PHOTO: Matt Barton, UK Agricultural Communications Specialist
Sue Nokes is the chair of the University of Kentucky Department of Biosystems and Agricultural Engineering, but she’s also an acclaimed researcher and teacher. Recently, the American Society of Agricultural and Biosystems Engineers named Nokes a Fellow at their annual meeting in Orlando, Florida.
Nokes has been a department chair in the UK College of Agriculture, Food and Environment since 2011. She was recently the lead researcher on a multidisciplinary, multi-institution project funded by a U.S. Department of Agriculture Biomass Research Development grant. The project, On-Farm Biomass Processing: Towards an Integrated High-Solids Transporting/Storing/Processing System, was the first to successfully produce butanol from a butanol from a culture of anaerobic bacteria on dry plant material. She has collaborated with industry on solid substrate cultivation and the production of industrial enzymes for animal feed supplements. Nokes served as a technical coordinator and steering committee member on the Kentucky Rural Energy Consortium, a partnership organization comprised of several universities, research centers and government organizations with interests in promoting energy research and deployment for the benefit of Kentucky citizens.
Under her leadership, student enrollment in Biosystems and Agricultural Engineering has grown from 75 to 200. She also added a technical systems management minor. She has served as an adviser for many graduate students as well as a frequent mentor to high school and undergraduate students. Many of her advisees have been women, and she has continually worked to promote the role of women in agricultural and biological engineering. Her grant writing efforts have secured millions of dollars in funding to support UK research labs, graduate fellowships and research programs.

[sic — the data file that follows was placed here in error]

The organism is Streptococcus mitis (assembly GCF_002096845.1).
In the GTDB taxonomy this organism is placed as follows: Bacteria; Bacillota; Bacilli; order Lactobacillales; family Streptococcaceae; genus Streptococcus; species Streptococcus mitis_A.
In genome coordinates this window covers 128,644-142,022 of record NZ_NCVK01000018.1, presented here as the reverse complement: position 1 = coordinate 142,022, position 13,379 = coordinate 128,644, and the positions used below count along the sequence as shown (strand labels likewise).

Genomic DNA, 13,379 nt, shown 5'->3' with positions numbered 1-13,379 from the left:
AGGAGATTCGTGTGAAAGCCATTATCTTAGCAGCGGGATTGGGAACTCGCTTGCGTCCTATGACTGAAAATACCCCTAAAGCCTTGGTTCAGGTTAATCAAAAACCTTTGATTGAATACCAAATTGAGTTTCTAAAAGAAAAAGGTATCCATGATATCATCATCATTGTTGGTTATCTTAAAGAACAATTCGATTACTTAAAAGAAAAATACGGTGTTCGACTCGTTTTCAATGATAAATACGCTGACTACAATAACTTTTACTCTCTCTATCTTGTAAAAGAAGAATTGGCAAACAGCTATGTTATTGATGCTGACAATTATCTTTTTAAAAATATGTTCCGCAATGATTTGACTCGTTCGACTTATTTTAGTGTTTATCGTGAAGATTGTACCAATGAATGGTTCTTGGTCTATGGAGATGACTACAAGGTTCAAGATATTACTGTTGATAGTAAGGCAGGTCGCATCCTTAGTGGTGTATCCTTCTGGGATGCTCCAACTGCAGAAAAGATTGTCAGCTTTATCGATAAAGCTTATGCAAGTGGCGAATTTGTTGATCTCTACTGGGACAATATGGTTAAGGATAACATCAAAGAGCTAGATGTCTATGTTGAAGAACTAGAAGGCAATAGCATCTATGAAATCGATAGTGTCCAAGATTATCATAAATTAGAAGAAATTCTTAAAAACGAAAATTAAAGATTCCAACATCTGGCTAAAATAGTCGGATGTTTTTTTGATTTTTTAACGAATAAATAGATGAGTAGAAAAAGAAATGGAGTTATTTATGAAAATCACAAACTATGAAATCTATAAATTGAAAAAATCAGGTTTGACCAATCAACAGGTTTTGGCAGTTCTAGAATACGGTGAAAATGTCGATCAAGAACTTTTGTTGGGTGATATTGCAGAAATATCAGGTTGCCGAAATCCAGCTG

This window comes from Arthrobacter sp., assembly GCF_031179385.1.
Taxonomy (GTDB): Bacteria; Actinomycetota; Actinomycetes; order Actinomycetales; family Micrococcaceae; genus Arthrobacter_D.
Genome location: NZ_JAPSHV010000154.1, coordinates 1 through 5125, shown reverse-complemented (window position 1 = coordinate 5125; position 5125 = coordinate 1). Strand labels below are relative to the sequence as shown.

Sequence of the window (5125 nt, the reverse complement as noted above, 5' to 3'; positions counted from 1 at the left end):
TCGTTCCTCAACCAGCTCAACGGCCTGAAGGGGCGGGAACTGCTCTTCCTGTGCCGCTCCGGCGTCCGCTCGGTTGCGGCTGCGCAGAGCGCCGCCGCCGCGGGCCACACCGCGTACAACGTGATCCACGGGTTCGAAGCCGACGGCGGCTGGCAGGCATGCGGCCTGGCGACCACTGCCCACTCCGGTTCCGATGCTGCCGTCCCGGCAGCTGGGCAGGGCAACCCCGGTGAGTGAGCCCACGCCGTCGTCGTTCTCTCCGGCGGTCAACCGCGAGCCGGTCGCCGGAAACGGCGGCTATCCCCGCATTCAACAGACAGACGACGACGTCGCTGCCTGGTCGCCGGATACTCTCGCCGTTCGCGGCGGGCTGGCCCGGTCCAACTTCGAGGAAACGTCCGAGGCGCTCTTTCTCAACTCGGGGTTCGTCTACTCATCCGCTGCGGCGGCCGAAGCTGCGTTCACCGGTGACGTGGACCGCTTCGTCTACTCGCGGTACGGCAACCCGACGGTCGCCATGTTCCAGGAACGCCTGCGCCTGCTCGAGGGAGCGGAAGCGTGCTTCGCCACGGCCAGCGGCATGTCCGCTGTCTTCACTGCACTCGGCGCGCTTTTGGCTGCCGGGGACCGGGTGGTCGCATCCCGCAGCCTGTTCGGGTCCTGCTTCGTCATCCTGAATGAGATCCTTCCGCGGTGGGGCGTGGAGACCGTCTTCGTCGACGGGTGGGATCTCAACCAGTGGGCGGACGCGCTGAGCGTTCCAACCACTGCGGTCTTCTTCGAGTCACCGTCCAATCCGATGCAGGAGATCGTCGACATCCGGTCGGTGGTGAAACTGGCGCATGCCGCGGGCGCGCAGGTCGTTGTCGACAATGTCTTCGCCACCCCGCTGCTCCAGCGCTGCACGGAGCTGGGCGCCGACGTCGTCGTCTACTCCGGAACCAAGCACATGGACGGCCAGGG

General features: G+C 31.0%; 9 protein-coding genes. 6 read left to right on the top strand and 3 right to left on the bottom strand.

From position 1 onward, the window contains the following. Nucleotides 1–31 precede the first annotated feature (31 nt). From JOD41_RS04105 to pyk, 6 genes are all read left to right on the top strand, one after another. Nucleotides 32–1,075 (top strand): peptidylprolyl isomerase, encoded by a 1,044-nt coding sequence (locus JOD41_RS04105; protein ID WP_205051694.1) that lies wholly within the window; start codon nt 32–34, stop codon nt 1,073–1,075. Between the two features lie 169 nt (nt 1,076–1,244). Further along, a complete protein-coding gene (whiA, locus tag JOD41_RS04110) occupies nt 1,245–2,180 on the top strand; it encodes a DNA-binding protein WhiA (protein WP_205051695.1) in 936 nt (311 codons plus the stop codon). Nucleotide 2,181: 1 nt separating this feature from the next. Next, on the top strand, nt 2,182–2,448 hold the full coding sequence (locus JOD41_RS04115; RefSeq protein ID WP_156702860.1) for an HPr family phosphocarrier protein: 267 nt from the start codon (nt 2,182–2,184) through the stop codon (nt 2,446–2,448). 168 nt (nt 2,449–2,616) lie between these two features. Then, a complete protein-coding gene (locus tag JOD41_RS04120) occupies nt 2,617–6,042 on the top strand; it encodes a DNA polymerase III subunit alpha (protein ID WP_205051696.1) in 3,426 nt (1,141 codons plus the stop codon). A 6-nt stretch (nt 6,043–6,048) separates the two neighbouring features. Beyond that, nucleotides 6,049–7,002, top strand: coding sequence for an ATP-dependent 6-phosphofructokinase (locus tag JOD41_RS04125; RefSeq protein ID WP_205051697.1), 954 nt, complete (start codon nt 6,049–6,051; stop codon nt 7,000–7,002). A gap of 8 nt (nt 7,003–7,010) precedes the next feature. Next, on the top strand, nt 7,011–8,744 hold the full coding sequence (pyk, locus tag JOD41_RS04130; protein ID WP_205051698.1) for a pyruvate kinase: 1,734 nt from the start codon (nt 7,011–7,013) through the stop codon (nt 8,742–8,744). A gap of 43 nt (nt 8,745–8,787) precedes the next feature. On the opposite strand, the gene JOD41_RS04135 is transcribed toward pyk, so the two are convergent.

Nokes is also a decorated educator, having won the UK Provost’s Outstanding Teaching Award, the USDA National Association of State Universities and Land-Grant Colleges Excellence in Teaching Award, the Chancellor’s Award for Outstanding Teaching and the Henry Lutes College of Engineering Excellence in Teaching award, as well as many other departmental teaching honors.
A 29-year member of ASABE, Nokes has served on the ASABE board of trustees as treasurer, and on the engineering and technology accreditation committee, the finance committee and the Stewart Engineering Humanities Award committee, among many others. She has volunteered for the Accreditation Board for Engineering and Technology as a program reviewer and has been heavily involved with developing online training for engineers preparing for the Professional Engineer licensure exam.
Nokes is the author or co-author of more than 60 refereed journal articles and book chapters. She is an American Institute for Medical and Biological Engineering Fellow, a member of the American Society for Engineering Education and a member of the Society of Women Engineers.
To be considered for the grade of ASABE Fellow, an individual must demonstrate unusual professional distinction with outstanding qualifications and experience in the field of agricultural engineering. Twenty years' membership in ASABE is also required. Only about 2 percent of the active members of ASABE have achieved the grade of Fellow.
The ASABE is an international scientific and educational organization dedicated to the advancement of engineering applicable to agricultural, food and biological systems.
Sue Nokes, 859-218-4328